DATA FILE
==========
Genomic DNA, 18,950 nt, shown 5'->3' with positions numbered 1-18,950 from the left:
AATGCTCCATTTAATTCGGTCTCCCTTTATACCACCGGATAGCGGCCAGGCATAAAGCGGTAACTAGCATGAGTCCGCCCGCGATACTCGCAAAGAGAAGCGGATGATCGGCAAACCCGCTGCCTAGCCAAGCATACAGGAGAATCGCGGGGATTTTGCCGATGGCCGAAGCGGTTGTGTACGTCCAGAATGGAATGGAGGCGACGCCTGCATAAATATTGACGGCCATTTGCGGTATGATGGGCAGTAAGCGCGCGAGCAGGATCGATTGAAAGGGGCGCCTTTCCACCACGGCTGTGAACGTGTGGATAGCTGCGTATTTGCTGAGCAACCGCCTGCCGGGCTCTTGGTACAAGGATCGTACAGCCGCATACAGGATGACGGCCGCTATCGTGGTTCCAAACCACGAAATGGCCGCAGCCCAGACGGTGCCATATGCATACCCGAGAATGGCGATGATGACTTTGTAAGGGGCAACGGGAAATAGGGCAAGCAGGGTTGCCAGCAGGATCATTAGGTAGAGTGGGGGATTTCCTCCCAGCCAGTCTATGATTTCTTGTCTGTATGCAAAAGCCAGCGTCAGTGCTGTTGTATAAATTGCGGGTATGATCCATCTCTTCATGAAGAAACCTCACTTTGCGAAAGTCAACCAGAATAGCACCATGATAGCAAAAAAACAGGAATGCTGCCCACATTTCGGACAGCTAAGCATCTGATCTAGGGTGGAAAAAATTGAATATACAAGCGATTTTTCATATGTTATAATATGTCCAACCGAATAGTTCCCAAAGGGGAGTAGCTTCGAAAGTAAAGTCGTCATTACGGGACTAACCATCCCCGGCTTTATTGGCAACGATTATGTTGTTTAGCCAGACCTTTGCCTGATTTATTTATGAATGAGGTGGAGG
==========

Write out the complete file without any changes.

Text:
Genomic DNA, 18,950 nt, shown 5'->3' with positions numbered 1-18,950 from the left:
AATGCTCCATTTAATTCGGTCTCCCTTTATACCACCGGATAGCGGCCAGGCATAAAGCGGTAACTAGCATGAGTCCGCCCGCGATACTCGCAAAGAGAAGCGGATGATCGGCAAACCCGCTGCCTAGCCAAGCATACAGGAGAATCGCGGGGATTTTGCCGATGGCCGAAGCGGTTGTGTACGTCCAGAATGGAATGGAGGCGACGCCTGCATAAATATTGACGGCCATTTGCGGTATGATGGGCAGTAAGCGCGCGAGCAGGATCGATTGAAAGGGGCGCCTTTCCACCACGGCTGTGAACGTGTGGATAGCTGCGTATTTGCTGAGCAACCGCCTGCCGGGCTCTTGGTACAAGGATCGTACAGCCGCATACAGGATGACGGCCGCTATCGTGGTTCCAAACCACGAAATGGCCGCAGCCCAGACGGTGCCATATGCATACCCGAGAATGGCGATGATGACTTTGTAAGGGGCAACGGGAAATAGGGCAAGCAGGGTTGCCAGCAGGATCATTAGGTAGAGTGGGGGATTTCCTCCCAGCCAGTCTATGATTTCTTGTCTGTATGCAAAAGCCAGCGTCAGTGCTGTTGTATAAATTGCGGGTATGATCCATCTCTTCATGAAGAAACCTCACTTTGCGAAAGTCAACCAGAATAGCACCATGATAGCAAAAAAACAGGAATGCTGCCCACATTTCGGACAGCTAAGCATCTGATCTAGGGTGGAAAAAATTGAATATACAAGCGATTTTTCATATGTTATAATATGTCCAACCGAATAGTTCCCAAAGGGGAGTAGCTTCGAAAGTAAAGTCGTCATTACGGGACTAACCATCCCCGGCTTTATTGGCAACGATTATGTTGTTTAGCCAGACCTTTGCCTGATTTATTTATGAATGAGGTGGAGG